Voting for preservation in elections is one of the most important actions for Brazilians.
There are many ways to look at the Amazon. It is important to note that the Amazon is much more than billions of trees in a huge area of more than 6 million square kilometers.
It has a life of its own, integrated into the system that regulates the climate of South America and the planet. It feeds with its ecosystem services the Brazilian agribusiness and provides water for a significant part of the Brazilian population.
In addition to these essential functions, the Amazon is the largest carbon reservoir in any ecosystem on the planet, consisting of more than 120 billion tons of carbon in its biomass. It’s such a huge number; it’s hard to fully understand its magnitude. But the entire fossil fuels burning across the planet currently emit around 9.5 billion tons of carbon into the atmosphere.
In other words, we have carbon stored in the Amazon, the equivalent of more than 10 years of all the burning of fossil fuels on the entire planet. This is one of the reasons why each of us must be concerned about what is currently happening to our forest.
The biodiversity of the Amazon rainforest is unusually rich. More plants, insects, and animal species are found per square kilometer in parts of the Amazon than in any other area on the planet. This is no small feat, as biodiversity is the key to biological evolution and life on our planet.
The complex interrelationship between species, and mainly, the strong cooperation and competition between species, is what makes the richness of Life in the Amazon. Fungi on the roots help the plant absorb essential nutrients; animals scatter seeds and pollinate, helping them to reproduce. All cooperate so that the whole is stronger than each individual species.
A third fundamental aspect of the Amazon is its role in the planet’s hydrological cycle. Each tree sucks up huge amounts of water from the soil, processes this water, and takes it to the treetops, which leaves as steam through the stomata as part of the process of photosynthesis. This water vapor is essential in the maintenance of rain, not only in the Amazon but in much of South America and the planet.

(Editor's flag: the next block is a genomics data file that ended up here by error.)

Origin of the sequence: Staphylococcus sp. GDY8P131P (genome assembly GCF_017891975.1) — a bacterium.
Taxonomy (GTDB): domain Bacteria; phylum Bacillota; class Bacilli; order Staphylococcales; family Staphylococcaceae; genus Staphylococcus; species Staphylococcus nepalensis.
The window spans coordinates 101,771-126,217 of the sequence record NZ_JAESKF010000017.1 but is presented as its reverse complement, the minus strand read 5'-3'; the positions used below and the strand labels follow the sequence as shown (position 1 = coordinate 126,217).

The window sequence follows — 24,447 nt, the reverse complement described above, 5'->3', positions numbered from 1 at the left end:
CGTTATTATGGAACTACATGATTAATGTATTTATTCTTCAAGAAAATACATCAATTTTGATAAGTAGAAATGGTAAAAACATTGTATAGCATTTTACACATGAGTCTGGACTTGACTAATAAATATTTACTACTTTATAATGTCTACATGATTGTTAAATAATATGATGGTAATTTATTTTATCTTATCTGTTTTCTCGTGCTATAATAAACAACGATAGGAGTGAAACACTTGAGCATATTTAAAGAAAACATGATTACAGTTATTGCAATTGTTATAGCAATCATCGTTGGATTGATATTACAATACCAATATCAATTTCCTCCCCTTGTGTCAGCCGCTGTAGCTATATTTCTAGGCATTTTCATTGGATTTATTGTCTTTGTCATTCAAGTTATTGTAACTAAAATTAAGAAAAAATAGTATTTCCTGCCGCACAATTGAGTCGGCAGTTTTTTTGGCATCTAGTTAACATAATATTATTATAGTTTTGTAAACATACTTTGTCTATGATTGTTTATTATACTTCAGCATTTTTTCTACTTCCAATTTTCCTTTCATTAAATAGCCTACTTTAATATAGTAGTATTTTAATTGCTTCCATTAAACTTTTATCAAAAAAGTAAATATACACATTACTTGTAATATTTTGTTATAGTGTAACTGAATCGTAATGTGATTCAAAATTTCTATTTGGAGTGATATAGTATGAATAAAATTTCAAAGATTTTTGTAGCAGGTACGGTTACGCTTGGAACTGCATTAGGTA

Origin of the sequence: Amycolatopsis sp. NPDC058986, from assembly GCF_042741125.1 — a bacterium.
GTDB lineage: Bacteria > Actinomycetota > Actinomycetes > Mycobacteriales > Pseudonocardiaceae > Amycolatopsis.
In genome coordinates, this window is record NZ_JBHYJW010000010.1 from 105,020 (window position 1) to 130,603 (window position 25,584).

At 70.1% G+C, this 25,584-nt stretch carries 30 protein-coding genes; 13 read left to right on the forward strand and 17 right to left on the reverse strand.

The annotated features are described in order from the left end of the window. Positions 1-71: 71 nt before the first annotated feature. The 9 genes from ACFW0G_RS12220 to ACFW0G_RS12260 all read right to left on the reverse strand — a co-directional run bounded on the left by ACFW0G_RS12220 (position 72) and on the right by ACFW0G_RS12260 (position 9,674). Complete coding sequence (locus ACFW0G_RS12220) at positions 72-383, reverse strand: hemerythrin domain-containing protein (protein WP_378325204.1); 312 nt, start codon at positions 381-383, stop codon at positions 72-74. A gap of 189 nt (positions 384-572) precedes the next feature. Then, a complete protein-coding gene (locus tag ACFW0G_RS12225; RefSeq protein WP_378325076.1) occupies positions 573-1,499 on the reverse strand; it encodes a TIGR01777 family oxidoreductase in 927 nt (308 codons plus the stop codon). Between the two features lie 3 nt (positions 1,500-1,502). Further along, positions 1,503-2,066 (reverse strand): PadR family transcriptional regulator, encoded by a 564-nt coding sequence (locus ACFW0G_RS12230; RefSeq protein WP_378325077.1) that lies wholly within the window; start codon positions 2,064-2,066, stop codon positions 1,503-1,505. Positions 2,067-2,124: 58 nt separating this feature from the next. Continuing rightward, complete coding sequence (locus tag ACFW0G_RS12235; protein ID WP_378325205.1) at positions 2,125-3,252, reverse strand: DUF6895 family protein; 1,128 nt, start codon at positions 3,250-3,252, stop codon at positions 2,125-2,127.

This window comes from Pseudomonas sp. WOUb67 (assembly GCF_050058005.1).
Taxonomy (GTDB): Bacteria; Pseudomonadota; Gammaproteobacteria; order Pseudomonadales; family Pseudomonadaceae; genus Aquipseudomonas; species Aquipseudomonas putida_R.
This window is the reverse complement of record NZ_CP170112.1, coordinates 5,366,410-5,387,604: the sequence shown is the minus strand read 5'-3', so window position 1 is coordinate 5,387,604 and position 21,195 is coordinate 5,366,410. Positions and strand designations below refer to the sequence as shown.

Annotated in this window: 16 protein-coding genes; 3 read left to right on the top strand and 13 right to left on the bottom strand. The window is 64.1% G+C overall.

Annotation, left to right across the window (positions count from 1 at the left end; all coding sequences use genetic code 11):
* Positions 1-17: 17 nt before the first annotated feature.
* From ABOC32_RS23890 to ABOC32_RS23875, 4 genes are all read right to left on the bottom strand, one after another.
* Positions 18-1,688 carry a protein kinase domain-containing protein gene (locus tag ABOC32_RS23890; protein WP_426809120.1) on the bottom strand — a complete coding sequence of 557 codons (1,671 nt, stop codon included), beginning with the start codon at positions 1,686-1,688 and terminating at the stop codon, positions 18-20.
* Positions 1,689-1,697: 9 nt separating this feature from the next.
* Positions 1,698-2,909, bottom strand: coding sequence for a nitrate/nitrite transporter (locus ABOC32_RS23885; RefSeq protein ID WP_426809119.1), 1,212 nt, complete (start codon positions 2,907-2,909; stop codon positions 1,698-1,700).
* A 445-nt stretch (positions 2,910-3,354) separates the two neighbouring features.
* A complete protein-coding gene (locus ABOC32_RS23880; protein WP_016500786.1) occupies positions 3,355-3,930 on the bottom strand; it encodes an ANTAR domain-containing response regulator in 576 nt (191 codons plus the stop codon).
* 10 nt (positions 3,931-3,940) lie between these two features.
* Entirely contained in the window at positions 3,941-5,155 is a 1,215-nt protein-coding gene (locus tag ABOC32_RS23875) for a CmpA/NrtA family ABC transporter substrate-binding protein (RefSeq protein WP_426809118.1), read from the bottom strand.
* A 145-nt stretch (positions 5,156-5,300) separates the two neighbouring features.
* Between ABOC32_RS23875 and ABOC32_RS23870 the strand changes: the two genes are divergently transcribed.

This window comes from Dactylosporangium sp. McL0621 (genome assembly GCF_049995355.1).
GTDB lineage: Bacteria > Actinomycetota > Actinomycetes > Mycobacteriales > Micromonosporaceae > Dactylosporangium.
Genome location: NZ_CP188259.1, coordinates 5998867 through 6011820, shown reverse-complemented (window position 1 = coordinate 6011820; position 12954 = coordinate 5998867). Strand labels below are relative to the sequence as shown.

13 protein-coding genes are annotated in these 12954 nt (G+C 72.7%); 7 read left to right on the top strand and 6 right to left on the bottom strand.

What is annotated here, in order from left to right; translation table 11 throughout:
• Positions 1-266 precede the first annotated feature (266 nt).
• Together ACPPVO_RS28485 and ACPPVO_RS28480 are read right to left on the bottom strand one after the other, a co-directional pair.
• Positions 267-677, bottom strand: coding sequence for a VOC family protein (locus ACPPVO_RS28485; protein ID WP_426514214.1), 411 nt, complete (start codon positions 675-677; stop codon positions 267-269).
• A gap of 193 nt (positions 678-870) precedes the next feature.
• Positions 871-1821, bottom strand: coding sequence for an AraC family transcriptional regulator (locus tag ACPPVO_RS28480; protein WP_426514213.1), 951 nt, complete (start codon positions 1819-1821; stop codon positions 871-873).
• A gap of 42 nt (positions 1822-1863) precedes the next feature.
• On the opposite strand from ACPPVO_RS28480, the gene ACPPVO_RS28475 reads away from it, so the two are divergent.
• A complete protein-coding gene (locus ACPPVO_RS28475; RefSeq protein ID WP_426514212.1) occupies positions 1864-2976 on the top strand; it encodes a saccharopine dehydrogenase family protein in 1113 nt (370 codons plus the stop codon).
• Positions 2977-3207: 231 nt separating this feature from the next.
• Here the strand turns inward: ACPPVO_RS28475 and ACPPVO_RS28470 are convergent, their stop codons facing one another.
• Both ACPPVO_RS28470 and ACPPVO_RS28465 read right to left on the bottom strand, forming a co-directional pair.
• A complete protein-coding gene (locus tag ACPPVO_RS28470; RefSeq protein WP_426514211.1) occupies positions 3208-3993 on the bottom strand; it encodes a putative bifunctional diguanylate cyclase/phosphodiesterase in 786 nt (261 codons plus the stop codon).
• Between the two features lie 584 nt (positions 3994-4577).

It is in the Amazon that we have the largest hydrological cycle on the planet. The Amazon River discharges around 220,000 cubic meters of water per second into the Atlantic Ocean. This flow is greater than the joint discharge of the 7 largest rivers in the world after the Amazon. This is no small thing.
These 3 aspects (carbon stock, biodiversity, and hydrological cycle) illustrate the magnitude of the Amazon ecosystem. And what is our government doing in exchange for these essential benefits?
We are making every effort to destroy this ecosystem as quickly as we can. Last year alone, we deforested more than 13,500 km² of forests, in addition to degrading an area even larger than that.
In the last 40 years, we have destroyed a huge area of forest: 19% of the original forest. In the last 4 years, the process of destruction has accelerated, with the invasion and deforestation of public lands, illegal mining of indigenous lands, illegal export of wood, and other similar activities.
In other words, the forest ended up being dominated by criminal activities. It is important to remember that the Brazilian Constitution should be respected throughout the national territory, that is, including the Amazon. However, the actions of militias, which do not respect any law, ended up taking over most activities in the Amazon.
We have to ensure that the law is restored in the Amazon region, and we find ways to give a decent life to the millions of Brazilians who live in the Amazon and at the same time, preserve the forest. We also have to respect indigenous territories, as the most preserved areas of the Amazon are precisely the demarcated areas of indigenous territories.
What can we do for Amazon?
Currently, the most important action is to vote for governments that are committed to forest preservation. This, combined with giving a dignified life to the Brazilians who live there.
It is also important to preserve the cultures of indigenous peoples, which are very rich and constitute the original peoples of Brazil. As a nation, we owe important debts to the people who have sustainably inhabited the Amazon for millennia. We must learn from the science developed by these people how to preserve the forest and build a sustainable society.
This is an urgent task for each of us, Brazilians, in respect for nature that gives us so much in return.
This text is part of a series of articles with the theme “What can I do for the Amazon?”. Read also what other PlenaMata columnists say about the topic:
- Clarissa Gandour: A realistic understanding of the Amazon
- Salo Coslovsky: Knowledge is power: facts are fundamental to meaningful action in the Amazon
- Brenda Brito: Real talk about elections to you, Amazonian